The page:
• Amb

          Again, why just not point out “that their approach to solving a problem is ineffective or counter-productive” and skip the personal attack?

          When you make people aware of their blind spots, they’re more likely to check them in future arguments.

          But the problem is assuming the blind spot, then arguing backwards from it.

          Eh, it’s a matter of personal judgment. Generally in the discussions I read people point out bias when other people’s arguments show evidence of bias, they don’t go running around informing people of their faults when it’s not relevant.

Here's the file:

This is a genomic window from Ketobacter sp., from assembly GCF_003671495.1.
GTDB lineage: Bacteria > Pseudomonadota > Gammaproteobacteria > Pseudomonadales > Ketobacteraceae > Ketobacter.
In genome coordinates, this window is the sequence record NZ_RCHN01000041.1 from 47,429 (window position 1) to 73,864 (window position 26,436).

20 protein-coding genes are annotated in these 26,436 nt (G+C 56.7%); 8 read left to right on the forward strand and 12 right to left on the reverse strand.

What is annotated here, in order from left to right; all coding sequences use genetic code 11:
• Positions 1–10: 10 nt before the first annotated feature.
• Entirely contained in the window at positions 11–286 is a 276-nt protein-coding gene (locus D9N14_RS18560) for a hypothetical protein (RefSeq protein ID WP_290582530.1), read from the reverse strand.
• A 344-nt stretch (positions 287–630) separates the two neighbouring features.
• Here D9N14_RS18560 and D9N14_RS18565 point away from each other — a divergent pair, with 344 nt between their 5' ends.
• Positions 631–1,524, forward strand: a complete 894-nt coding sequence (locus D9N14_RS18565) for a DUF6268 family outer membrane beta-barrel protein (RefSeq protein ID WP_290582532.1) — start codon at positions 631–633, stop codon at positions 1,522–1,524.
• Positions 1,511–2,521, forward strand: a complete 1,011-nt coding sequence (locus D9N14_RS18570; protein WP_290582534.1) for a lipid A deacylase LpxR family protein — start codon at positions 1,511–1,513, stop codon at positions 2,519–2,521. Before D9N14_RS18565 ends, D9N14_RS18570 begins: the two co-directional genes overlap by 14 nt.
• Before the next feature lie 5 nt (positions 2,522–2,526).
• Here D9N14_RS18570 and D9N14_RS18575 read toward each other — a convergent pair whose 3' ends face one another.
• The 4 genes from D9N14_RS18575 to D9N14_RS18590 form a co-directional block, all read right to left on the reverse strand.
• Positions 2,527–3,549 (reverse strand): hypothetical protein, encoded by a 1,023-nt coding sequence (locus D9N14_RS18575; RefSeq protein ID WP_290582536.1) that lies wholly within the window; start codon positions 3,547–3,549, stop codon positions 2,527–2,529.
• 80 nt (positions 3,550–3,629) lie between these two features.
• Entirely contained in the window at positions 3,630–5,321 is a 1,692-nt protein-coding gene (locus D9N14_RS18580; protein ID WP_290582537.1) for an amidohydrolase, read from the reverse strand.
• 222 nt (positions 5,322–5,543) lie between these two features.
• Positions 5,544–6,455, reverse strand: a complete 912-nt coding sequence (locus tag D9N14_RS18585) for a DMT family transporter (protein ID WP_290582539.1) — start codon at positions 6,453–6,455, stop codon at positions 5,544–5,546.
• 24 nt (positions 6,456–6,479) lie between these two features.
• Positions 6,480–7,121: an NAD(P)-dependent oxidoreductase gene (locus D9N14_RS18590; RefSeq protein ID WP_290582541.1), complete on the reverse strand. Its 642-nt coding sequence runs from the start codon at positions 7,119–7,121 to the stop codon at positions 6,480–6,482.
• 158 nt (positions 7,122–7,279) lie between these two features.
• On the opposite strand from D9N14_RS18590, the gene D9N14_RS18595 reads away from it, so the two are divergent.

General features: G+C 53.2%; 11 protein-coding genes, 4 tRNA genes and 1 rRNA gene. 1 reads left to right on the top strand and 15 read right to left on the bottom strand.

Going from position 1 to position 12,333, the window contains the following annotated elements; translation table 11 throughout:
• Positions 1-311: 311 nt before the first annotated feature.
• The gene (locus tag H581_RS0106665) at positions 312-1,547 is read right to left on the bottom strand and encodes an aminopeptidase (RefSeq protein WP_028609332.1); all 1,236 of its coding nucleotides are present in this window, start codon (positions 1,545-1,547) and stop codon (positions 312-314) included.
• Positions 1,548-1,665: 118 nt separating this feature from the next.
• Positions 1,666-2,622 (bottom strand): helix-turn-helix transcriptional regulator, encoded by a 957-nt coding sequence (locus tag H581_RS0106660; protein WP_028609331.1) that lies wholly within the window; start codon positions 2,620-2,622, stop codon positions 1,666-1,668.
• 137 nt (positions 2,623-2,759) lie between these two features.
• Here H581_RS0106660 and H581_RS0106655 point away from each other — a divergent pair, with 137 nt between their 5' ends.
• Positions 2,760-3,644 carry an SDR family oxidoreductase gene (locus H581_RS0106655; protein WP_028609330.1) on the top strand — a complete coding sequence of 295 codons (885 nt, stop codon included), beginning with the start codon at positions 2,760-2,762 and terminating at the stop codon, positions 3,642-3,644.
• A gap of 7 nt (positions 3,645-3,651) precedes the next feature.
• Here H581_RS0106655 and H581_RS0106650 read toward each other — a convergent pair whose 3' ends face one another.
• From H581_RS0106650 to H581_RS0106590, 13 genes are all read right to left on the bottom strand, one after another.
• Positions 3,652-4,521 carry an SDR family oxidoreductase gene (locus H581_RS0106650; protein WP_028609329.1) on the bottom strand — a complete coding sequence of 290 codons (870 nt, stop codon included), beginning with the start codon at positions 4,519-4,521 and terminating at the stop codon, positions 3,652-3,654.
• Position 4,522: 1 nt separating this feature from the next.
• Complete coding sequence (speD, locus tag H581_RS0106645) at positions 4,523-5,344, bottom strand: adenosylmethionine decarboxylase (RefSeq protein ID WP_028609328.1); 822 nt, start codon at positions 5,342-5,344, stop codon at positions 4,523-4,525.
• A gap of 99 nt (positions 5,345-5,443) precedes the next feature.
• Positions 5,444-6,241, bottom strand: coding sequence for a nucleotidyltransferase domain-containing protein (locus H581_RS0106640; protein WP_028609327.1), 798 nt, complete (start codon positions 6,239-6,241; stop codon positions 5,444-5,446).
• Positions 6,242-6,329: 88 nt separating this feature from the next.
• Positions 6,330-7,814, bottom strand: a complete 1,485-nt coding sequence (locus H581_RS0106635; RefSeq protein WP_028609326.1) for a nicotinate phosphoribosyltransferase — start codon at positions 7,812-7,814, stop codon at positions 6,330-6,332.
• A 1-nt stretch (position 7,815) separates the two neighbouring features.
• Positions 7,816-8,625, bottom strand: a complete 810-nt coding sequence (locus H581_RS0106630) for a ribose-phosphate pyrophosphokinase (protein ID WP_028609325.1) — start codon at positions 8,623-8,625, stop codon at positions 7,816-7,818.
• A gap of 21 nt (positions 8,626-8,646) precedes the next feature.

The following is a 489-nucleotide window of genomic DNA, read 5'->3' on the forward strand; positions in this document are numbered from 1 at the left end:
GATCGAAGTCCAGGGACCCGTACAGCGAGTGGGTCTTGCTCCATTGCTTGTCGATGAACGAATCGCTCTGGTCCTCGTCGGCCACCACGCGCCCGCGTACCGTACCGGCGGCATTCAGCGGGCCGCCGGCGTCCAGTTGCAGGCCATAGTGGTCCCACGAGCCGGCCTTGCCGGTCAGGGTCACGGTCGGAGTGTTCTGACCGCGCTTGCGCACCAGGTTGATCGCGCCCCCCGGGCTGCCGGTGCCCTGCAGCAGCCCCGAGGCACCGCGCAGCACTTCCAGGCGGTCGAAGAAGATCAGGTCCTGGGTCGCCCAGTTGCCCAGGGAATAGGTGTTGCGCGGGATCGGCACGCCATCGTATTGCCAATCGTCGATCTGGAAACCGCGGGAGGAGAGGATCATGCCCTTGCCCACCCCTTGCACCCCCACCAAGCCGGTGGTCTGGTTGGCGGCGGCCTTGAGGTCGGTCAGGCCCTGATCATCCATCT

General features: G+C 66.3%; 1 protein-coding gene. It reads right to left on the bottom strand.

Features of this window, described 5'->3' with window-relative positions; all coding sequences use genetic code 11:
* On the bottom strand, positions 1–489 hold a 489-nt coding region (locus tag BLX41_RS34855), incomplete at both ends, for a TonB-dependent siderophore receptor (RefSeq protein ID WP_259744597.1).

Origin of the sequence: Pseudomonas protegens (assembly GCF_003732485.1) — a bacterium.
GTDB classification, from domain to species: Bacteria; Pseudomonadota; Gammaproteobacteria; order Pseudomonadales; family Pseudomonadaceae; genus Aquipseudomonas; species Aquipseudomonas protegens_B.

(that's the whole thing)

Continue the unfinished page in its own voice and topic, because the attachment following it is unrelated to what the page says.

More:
Of course bias and relevance are a matter of interpretation, which is also prone to human error and misjudgment and tedious never-ending discussion threads. But there is value to calling it out, especially when the participants have honestly never considered a particular angle before.

  • joejoejoe

    The first time I ever heard of the Hays code was in a Joe Strummer song, ‘Leopardskin Limousines’.

    What you can see is something you saw
    When you were a little girl
    Some picture passed by the Hays Commission
    About a prairie and a Kansas whirl
    It’s true I didn’t have a part in it
    I was working out at Disneyworld
    Dressing like a duck, not giving a fuck
    Baby you can dream it’s a pearl

    I wonder how many songs mention legislation or commissions?